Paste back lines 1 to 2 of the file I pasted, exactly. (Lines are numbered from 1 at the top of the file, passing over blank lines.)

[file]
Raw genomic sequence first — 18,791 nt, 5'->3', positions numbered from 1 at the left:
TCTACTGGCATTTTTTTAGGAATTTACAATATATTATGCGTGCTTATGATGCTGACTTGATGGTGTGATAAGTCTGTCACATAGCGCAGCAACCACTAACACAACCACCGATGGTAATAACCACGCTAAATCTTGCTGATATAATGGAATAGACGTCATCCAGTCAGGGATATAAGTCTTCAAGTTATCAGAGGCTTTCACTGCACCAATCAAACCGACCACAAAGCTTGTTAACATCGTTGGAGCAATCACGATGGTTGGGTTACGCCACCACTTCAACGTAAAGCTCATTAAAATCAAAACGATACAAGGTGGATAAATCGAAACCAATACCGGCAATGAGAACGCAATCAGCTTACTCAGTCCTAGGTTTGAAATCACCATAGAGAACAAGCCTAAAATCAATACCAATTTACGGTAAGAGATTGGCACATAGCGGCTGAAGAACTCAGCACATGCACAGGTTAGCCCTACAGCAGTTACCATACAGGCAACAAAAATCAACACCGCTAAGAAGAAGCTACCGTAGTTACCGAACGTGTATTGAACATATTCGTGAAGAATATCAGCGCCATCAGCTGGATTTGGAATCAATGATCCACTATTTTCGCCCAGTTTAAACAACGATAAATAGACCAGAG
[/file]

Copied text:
Raw genomic sequence first — 18,791 nt, 5'->3', positions numbered from 1 at the left:
TCTACTGGCATTTTTTTAGGAATTTACAATATATTATGCGTGCTTATGATGCTGACTTGATGGTGTGATAAGTCTGTCACATAGCGCAGCAACCACTAACACAACCACCGATGGTAATAACCACGCTAAATCTTGCTGATATAATGGAATAGACGTCATCCAGTCAGGGATATAAGTCTTCAAGTTATCAGAGGCTTTCACTGCACCAATCAAACCGACCACAAAGCTTGTTAACATCGTTGGAGCAATCACGATGGTTGGGTTACGCCACCACTTCAACGTAAAGCTCATTAAAATCAAAACGATACAAGGTGGATAAATCGAAACCAATACCGGCAATGAGAACGCAATCAGCTTACTCAGTCCTAGGTTTGAAATCACCATAGAGAACAAGCCTAAAATCAATACCAATTTACGGTAAGAGATTGGCACATAGCGGCTGAAGAACTCAGCACATGCACAGGTTAGCCCTACAGCAGTTACCATACAGGCAACAAAAATCAACACCGCTAAGAAGAAGCTACCGTAGTTACCGAACGTGTATTGAACATATTCGTGAAGAATATCAGCGCCATCAGCTGGATTTGGAATCAATGATCCACTATTTTCGCCCAGTTTAAACAACGATAAATAGACCAGAG